If none of these remedies has worked, or if the pain is recurring, then you should book a visit to your chosen dentist.
They’ll be able to investigate the cause of all your wisdom tooth pain and from this will develop a personalised treatment plan to help.
GUM INFECTION – PERIODONTAL ABSCESS
A periodontal abscess is a pocket of pus in the tissues of the gum. It looks like a small red ball pushing out of the swollen gum.
An abscess can occur with serious gum disease (periodontitis), which causes the gums to pull away from the teeth. This leaves deep pockets where bacteria can grow. If tartar builds up too much, or if food gets stuck in the pockets, pus forms. If the pus can’t drain, it forms an abscess.
An abscess can cause a fever and a throbbing pain in nearby teeth. It can also cause long-term damage to your teeth and gums. The teeth may get loose and fall out. The infection can spread to another part of your body.
Gum abscess symptoms:
One of the most significant symptoms of a
gum abscess is pain, which often appears suddenly, and is characterised by being a deep, throbbing pain. Other symptoms include: The surface of the gums being shiny due to the mucosa stretching over the abscess Redness Swelling Increasing pressure in the affected area, as pus forms A bad taste in the mouth and a bad smell may be perceived as pus drains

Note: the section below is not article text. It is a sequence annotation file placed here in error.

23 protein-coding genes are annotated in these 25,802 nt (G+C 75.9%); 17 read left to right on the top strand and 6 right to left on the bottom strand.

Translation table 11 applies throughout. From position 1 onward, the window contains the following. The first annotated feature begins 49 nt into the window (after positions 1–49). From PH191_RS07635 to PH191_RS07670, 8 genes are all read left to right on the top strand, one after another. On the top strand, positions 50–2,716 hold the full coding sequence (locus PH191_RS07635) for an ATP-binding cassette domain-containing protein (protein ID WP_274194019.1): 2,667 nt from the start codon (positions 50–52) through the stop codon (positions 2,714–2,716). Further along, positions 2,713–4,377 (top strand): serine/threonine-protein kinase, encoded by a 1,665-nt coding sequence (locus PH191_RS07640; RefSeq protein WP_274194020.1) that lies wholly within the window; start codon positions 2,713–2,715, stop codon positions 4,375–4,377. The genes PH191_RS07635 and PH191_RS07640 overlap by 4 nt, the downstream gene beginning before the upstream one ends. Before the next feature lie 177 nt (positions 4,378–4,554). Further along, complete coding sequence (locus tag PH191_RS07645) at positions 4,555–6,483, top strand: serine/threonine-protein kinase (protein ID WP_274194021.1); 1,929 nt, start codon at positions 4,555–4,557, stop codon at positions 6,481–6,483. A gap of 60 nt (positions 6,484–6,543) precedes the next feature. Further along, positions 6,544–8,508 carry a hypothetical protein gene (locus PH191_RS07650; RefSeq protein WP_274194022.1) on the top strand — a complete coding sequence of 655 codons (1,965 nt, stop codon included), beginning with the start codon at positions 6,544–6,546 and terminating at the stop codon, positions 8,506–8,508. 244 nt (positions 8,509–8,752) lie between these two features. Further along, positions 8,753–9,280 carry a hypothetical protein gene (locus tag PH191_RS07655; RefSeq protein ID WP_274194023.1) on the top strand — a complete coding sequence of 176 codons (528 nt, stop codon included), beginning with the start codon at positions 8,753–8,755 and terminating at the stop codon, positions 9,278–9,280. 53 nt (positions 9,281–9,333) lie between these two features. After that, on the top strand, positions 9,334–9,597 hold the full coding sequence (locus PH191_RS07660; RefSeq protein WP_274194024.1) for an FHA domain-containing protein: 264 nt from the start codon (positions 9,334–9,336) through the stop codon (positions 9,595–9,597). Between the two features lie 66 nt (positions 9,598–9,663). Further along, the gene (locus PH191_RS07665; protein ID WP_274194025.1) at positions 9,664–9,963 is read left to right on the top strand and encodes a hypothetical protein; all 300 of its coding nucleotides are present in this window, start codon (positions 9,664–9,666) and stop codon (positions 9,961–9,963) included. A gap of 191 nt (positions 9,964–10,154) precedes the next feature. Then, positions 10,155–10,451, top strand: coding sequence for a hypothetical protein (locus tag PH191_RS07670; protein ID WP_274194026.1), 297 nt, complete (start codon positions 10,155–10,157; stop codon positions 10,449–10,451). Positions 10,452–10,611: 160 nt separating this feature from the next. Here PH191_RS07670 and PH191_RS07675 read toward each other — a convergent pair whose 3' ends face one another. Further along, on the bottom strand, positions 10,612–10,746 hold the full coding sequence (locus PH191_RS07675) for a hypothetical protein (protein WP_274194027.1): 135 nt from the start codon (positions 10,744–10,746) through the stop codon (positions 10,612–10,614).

A gum abscess is a painful condition that can lead to serious complications. It’s important to recognize the signs of a gum abscess and get medical treatment if you develop one.
How can you care for Gum infection or abscess at home?
Reduce pain and swelling in your face and jaw by putting ice or a cold pack on the outside of your cheek for 10 to 20 minutes at a time. Put a thin cloth between the ice and your skin. Be safe with medicines. Read and follow all instructions on the label. If the doctor gave you a prescription medicine for pain, take it as prescribed. If you are not taking a prescription pain medicine, ask your doctor if you can take an over-the-counter medicine. Take your antibiotics as directed. Do not stop taking them just because you feel better. You need to take the full course of antibiotics. Will a periodontal abscess go away?